Credit Card Lawsuits and the New Justice Court Rules
Written by Sharon K. Campbell

Justice Courts (Small Claims Courts) have jurisdiction to hear claims brought up to $10,000.

On August 31, 2013, a new set of rules applicable to Justice Courts became law. The rules were published and mandated by the Supreme Court of Texas.

Under the new rules, in small claims court, the Court is not bound by Rules of Civil Procedure or Rules of Evidence. Any and all evidence may be admitted and whether any other Rules will be enforced is anybody’s guess. Each Justice of the Peace may pick and choose which Rules he/she wishes to enforce in his/her Court and which Rules he/she does not wish to enforce. You may not know until you show up for trial what the Rules in that particular Court will be.

What does this mean if you have been sued by a debt buyer in Justice court?

The basis of many defenses to credit card lawsuits brought by debt buyers is that they cannot properly document their ownership of the particular account at issue, based on Texas law and the Rules of Evidence. Debt buyers are unable to prove the records they have are reliable or were used in a particular business. They cannot prove the authenticity of the records of the original creditor, nor the trail of assignments and sale between the original creditor to the debt buyer who is bringing the suit.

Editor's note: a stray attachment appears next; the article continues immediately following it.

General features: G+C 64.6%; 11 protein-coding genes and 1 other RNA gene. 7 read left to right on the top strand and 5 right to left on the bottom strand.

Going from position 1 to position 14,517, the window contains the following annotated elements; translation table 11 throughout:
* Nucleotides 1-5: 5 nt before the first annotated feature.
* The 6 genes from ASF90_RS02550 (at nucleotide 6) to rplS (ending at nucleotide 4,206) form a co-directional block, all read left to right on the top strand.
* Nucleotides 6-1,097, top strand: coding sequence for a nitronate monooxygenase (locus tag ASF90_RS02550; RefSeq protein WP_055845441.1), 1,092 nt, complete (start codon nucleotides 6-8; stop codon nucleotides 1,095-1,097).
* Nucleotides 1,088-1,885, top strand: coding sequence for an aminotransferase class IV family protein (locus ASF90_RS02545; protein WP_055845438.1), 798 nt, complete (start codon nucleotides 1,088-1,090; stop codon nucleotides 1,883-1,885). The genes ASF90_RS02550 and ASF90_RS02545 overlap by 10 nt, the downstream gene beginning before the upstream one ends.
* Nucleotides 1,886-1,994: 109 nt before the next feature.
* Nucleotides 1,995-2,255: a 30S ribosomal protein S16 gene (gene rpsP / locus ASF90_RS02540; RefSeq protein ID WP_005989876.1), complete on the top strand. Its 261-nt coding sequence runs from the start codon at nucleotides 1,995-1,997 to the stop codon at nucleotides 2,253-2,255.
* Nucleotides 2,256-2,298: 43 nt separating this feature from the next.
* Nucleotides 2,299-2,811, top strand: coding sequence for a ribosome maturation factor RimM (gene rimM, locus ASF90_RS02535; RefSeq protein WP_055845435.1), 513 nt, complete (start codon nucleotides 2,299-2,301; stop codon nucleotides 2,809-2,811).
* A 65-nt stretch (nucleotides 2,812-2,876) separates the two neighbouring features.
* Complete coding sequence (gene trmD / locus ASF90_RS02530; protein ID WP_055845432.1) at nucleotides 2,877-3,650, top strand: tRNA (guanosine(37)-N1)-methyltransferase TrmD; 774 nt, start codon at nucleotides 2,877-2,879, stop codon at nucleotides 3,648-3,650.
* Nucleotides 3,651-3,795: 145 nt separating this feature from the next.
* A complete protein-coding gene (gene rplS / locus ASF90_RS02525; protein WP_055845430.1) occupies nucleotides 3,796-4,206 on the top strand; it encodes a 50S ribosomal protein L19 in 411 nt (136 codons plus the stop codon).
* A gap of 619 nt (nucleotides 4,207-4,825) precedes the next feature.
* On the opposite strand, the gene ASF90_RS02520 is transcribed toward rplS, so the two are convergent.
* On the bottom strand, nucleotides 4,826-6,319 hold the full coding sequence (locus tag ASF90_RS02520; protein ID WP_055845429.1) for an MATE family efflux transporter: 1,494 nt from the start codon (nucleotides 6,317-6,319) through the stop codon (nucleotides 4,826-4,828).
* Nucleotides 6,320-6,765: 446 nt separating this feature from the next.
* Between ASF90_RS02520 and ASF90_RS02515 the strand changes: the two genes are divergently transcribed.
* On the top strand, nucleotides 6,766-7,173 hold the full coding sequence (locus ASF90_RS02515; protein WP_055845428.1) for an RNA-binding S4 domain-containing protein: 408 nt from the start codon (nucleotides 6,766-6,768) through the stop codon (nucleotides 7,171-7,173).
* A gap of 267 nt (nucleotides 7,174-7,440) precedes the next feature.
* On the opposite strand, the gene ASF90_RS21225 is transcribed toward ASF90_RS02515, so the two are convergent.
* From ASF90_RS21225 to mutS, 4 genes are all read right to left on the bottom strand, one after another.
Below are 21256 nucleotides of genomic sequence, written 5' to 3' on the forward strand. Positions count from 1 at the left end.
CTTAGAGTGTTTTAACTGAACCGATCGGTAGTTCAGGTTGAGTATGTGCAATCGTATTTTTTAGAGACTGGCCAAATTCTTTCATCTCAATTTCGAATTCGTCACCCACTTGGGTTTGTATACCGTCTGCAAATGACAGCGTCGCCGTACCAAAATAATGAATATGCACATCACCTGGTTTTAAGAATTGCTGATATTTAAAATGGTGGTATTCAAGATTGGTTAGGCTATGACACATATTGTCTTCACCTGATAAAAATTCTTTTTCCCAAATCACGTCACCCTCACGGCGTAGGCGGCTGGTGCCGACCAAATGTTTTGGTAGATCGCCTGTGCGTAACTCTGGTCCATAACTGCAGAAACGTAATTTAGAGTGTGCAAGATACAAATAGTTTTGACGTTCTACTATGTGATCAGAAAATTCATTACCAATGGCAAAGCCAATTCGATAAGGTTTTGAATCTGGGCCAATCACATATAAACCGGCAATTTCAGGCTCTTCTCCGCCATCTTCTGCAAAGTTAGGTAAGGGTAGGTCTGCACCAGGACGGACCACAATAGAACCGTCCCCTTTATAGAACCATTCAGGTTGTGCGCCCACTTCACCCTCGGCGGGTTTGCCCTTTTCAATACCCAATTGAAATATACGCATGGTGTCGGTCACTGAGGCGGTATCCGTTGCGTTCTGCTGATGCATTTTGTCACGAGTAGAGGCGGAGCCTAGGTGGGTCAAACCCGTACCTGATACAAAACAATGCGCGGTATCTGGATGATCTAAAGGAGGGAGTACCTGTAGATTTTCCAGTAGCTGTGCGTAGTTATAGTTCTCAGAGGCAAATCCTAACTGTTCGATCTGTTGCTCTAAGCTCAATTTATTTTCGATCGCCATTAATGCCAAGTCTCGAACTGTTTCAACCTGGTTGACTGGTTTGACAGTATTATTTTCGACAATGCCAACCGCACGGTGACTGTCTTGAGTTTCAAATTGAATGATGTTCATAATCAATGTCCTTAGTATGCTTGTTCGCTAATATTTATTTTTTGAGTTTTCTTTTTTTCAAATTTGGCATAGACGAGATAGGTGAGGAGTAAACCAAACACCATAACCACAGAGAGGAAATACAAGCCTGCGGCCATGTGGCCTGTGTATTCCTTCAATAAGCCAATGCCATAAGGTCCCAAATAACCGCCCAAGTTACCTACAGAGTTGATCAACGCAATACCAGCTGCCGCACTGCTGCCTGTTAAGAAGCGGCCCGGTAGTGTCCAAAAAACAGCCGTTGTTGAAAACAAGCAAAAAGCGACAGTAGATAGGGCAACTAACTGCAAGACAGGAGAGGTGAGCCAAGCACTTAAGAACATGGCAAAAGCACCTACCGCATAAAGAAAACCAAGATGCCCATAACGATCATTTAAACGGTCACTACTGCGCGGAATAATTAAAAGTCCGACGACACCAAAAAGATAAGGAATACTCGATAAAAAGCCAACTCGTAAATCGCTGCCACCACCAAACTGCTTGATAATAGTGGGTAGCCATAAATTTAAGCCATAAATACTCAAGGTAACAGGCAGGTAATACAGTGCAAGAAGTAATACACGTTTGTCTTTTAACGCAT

Under the new Rules, no requirement to follow the Rules of Evidence or any other Rules. In other words, no proof required. Anything goes. Justice courts may, and most likely, will rule for creditors no matter how weak the evidence.

Discovery must be approved by the Court and then it will only be limited. If the debt buyer does not properly respond to the discovery, for example, disclosing all their witnesses or producing documents, the normal procedure is to keep that evidence out. At least, that has been the rule for years under the Texas Rules of Civil Procedure. Now, however, the Texas Rules of Civil Procedure will not be enforced unless the Justice of that particular Court wishes to enforce them. Each Justice of the Peace can pick and choose which Rules it wishes to use in its court.

So, credit card cases will be tougher to defend in Justice Court. Thankfully, the right to a de novo appeal to county court still exists and that is the answer. All the more reason to hire an attorney who is experienced in these matters to handle your case when you are sued by a debt buyer. If the case is appealed to County Court, the Court will have a real judge, who is a lawyer and who is bound by all Rules of Evidence and Rules of Civil Procedure.


Sharon K. Campbell, Attorney at Law
3500 Oak Lawn Ave
Suite 110
Dallas, Texas 75219

Phone: 214-351-3260
Fax: 214-443-6055

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